Flat feet (also called pes planus or fallen arches) describes a medical condition in which the arch of the foot collapses, with the entire sole of the foot coming into complete or near-complete contact with the ground. In some individuals (an estimated 20–30% of the general population) the arch simply never develops in one foot (unilaterally) or both feet (bilaterally).
There is a functional relationship between the structure of the arch and the biomechanics of the entire extremity. The arch provides an elastic, springy connection between the forefoot and the hindfoot. This association safeguards a majority of the forces incurred during weight bearing. The foot can dissipate jarring forces before they reach the long bones of the leg and thigh.
In pes planus, the head of the talus bone is displaced medially and plantarly from the navicular. As a result, the spring ligament and the tendon of the tibialis posterior muscle are stretched, so much so that an individual with pes planus loses the function of the medial longitudinal arch (MLA). If the MLA is absent or nonfunctional in both the seated and standing positions, the individual has “rigid” flatfoot. If the MLA is present and functions while the individual is sitting or standing up on their toes, but this arch disappear with the foot-flat stance, the individual has “supple” flatfoot. This latter condition can be correctable with well-fitting prefabricated arch supports or custom orthotics.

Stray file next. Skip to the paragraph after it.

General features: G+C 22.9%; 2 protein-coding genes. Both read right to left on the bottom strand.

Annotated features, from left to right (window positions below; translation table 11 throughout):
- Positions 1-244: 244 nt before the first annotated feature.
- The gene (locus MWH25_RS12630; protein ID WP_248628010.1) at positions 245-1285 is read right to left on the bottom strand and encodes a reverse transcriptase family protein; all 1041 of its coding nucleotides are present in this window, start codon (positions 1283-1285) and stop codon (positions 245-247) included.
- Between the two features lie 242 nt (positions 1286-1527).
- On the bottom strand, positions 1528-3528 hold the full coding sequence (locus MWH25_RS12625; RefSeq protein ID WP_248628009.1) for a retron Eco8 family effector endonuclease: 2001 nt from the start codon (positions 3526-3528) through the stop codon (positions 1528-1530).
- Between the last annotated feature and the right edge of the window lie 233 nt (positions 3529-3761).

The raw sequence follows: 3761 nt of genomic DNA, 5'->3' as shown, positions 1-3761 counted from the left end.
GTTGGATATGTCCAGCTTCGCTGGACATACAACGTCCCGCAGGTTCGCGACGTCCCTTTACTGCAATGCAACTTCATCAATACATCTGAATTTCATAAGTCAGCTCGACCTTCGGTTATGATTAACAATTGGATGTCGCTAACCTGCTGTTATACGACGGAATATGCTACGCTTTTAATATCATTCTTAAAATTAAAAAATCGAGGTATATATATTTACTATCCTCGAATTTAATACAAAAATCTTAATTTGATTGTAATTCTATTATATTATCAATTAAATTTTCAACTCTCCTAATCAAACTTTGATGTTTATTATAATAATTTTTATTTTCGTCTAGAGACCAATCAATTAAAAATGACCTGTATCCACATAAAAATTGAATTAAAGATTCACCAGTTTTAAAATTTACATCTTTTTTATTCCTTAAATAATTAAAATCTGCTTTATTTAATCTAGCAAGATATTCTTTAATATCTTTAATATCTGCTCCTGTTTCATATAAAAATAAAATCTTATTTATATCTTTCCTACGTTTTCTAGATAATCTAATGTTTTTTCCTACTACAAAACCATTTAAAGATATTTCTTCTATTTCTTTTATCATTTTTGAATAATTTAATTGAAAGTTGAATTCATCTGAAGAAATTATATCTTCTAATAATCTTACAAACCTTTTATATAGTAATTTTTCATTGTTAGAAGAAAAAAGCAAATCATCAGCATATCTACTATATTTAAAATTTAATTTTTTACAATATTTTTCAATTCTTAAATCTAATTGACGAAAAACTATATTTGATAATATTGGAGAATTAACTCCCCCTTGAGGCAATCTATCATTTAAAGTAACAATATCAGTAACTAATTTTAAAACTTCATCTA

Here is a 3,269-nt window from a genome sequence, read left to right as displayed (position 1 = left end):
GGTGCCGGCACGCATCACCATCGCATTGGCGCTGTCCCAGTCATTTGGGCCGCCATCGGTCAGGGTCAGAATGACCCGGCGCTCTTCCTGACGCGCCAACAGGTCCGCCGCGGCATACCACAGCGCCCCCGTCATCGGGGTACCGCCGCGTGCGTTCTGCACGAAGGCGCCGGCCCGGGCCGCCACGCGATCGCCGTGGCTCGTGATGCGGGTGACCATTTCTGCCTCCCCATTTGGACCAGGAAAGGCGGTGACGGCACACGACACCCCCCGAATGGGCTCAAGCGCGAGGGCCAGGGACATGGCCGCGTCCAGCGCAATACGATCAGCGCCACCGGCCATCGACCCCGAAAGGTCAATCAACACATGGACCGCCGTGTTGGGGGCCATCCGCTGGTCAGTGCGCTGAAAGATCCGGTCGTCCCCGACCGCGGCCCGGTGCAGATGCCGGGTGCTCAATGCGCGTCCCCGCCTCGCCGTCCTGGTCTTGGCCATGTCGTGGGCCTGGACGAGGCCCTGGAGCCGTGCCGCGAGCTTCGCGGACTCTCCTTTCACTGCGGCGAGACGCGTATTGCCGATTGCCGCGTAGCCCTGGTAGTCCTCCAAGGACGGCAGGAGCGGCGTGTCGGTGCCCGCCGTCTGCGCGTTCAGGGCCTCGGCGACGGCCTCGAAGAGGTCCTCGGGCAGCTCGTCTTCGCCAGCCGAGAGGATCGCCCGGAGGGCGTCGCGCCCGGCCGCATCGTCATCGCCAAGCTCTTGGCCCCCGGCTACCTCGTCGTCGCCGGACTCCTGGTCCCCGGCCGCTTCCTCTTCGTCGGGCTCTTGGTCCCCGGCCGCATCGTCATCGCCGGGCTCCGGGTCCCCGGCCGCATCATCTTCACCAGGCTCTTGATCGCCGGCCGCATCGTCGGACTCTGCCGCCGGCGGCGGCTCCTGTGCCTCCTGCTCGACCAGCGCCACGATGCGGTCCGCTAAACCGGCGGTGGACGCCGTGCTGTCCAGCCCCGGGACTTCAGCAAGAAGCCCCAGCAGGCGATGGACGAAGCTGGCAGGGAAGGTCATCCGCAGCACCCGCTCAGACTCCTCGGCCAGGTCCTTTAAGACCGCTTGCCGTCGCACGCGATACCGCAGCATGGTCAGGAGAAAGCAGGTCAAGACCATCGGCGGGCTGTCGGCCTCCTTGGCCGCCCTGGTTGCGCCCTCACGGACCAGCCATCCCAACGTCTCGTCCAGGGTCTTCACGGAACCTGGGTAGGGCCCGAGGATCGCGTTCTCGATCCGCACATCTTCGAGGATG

Three studies (see citations below in military section) of military recruits have shown no evidence of later increased injury, or foot problems, due to flat feet, in a population of people who reach military service age without prior foot problems. However, these studies cannot be used to judge possible future damage from this condition when diagnosed at younger ages. They also cannot be applied to persons whose flat feet are associated with foot symptoms, or certain symptoms in other parts of the body like knee, hip, or back pain.
Flat Feet Treatment
Depending on the severity of the flat foot or feet and symptoms, there are many treatment options available. Conservative treatments usually include Lowe Dye Strapping ( a taping technique) and arch supports (orthotics). In some cases surgery is necessary, the etiology of the flat foot deformity, will dictate the surgical procedure performed.